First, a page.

Tea, for many, is the elixir of life. Stress, cold, tired or may be just having guests at home, tea is your first go-to drink. And for centuries, the beverage has been consumed by to relax, reinvigorate and soothe, and it's something we need now more than ever.
According to a report in CNN, in the UK, where tea drinkers imbibe 100 million cups every day, according to the UK's Tea Advisory Panel, the beverage remains part of the national psyche — despite a growing preference for lattes, espressos and flat whites.
As tea is becoming popular than ever around the world, the United Nations has designated May 21 the first ever "International Tea Day."
The tea seems to be invading the United States, long a coffee-dominated country. Here, tea is gaining popularity and people are consuming 0.4 kg (14 ounces) a year compared with 0.36 kg (12.7 ounces) in 2007
Research is being done how the tea might affect mood and cognition. It is now being researched if it is the composition of the tea that has relaxing effects or the context in which it is consumed, from brewing it to selecting your favourite cup.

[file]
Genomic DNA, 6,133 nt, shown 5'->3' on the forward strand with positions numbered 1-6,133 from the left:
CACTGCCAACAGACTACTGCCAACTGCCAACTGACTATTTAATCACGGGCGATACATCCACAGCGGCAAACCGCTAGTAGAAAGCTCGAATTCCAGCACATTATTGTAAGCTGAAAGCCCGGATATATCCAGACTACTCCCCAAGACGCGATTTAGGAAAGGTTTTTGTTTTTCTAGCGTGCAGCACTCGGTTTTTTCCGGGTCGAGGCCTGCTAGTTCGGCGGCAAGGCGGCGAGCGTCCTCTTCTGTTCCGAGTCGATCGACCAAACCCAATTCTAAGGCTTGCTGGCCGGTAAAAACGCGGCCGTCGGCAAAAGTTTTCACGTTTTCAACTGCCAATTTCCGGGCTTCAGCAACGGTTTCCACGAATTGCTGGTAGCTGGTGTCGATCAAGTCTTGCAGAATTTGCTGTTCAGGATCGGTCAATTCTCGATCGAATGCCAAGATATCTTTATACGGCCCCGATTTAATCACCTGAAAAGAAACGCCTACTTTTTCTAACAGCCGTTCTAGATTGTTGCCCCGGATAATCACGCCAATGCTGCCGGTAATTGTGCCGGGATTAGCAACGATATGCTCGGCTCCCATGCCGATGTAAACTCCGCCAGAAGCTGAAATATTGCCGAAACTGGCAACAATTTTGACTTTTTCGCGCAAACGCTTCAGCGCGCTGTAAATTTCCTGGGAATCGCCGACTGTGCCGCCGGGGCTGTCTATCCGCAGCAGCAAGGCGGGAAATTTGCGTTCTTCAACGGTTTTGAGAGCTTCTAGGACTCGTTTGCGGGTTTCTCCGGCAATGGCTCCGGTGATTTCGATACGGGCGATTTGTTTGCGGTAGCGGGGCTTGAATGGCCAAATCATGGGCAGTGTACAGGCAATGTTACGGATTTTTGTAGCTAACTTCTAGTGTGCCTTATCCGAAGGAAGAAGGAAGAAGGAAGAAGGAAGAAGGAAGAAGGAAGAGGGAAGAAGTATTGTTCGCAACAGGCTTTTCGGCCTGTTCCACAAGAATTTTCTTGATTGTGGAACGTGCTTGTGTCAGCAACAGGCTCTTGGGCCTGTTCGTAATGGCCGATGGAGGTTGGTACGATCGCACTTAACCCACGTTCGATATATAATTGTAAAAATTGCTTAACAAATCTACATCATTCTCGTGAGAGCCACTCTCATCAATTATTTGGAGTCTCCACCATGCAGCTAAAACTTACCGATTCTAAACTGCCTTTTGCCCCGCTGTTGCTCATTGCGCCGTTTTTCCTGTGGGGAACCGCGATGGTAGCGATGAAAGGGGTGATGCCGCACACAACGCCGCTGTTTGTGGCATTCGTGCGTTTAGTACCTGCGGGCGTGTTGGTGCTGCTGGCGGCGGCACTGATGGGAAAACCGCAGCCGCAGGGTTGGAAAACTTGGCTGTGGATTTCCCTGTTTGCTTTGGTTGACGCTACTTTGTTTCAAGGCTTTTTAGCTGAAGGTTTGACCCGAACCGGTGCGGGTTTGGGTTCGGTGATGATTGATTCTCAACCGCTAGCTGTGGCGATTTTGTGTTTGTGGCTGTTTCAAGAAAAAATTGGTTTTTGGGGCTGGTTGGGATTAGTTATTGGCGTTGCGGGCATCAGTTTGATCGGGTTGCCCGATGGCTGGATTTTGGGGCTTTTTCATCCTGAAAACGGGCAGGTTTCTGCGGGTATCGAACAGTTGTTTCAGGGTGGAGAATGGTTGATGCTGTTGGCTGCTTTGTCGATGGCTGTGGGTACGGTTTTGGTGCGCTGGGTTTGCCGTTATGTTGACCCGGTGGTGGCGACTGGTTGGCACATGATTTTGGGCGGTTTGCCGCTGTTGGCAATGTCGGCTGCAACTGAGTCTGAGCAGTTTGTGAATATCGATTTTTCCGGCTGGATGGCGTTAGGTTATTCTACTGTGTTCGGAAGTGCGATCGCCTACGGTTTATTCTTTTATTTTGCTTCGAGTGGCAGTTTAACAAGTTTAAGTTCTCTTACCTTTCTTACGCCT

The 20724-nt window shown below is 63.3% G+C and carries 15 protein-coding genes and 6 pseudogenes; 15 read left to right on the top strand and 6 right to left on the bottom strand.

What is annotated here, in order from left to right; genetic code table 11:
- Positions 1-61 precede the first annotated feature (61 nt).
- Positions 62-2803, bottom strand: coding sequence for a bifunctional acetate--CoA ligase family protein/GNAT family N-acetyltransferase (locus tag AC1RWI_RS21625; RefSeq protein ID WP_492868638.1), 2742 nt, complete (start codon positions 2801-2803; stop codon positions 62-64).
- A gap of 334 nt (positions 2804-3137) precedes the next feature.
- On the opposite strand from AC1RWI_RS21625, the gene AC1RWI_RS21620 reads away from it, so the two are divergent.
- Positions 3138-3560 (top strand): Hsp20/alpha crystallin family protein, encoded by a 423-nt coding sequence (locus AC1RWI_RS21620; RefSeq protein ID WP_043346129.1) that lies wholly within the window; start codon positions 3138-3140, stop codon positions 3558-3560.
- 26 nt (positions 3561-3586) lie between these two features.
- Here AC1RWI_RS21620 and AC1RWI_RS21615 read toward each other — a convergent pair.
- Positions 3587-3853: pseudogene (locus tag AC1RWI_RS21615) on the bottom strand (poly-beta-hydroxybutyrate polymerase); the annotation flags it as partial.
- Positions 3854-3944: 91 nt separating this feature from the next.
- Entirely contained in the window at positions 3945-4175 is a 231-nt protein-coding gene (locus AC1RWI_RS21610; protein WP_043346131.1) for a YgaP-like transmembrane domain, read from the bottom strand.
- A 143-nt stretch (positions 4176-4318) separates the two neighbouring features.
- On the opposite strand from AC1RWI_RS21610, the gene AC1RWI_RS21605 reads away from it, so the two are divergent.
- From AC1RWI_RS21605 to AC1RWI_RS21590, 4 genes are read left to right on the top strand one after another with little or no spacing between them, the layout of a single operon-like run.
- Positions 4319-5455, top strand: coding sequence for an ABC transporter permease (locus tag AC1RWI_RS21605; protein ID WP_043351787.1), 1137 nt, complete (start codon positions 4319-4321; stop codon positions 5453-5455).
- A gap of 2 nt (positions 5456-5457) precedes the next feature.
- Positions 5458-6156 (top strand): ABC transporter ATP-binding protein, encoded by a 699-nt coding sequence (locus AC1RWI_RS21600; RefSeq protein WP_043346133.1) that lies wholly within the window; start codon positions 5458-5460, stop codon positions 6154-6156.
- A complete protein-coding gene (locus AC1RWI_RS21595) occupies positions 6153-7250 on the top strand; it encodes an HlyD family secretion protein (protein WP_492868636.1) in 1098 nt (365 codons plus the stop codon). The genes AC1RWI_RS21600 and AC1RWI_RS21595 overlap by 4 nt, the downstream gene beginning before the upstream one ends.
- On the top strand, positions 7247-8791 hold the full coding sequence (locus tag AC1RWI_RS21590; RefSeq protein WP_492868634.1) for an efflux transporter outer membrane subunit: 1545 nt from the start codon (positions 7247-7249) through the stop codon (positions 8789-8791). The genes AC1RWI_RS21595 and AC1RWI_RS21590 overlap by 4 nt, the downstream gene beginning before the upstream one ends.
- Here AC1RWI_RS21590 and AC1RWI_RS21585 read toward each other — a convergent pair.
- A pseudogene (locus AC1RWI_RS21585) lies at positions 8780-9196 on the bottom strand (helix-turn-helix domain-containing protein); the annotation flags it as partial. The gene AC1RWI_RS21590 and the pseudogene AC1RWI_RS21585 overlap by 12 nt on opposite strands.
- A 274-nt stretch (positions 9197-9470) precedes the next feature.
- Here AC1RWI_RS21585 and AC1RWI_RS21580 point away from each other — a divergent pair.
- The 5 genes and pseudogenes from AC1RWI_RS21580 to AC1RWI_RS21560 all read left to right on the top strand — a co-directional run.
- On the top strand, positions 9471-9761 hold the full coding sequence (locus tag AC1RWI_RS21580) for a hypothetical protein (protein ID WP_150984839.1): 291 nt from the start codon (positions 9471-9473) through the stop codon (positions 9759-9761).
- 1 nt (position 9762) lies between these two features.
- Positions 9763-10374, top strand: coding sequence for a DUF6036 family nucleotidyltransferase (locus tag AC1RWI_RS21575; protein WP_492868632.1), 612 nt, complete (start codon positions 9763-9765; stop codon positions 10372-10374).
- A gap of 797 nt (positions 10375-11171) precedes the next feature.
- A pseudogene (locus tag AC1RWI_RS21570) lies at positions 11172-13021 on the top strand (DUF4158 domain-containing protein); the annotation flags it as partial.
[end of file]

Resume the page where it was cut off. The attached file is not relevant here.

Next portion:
Green tea has been found to improve brain function, CNN quoted Stefan Borgwardt, chair and director of the department of psychiatry and psychotherapy at the University of Lübeck, Germany, as saying.
Longer life, lower blood pressure, fat-burning effects are some other benefits of tea.
Gunter Kuhnle, an associate professor at the department of food and nutritional science at the University of Reading in the UK, researches the benefits of flavanols, which are found in tea, cocoa and some fruits.
He said one of the problems of assessing the benefits of tea and its beneficial compounds is that studies reporting effects are usually observational, reliant on subjective self-reporting and the impact of how food is prepared and consumed.
We need better data to truly assess the benefits of tea on our mental and physical well-being, with many differences in how it's consumed in different countries, Kuhnle said.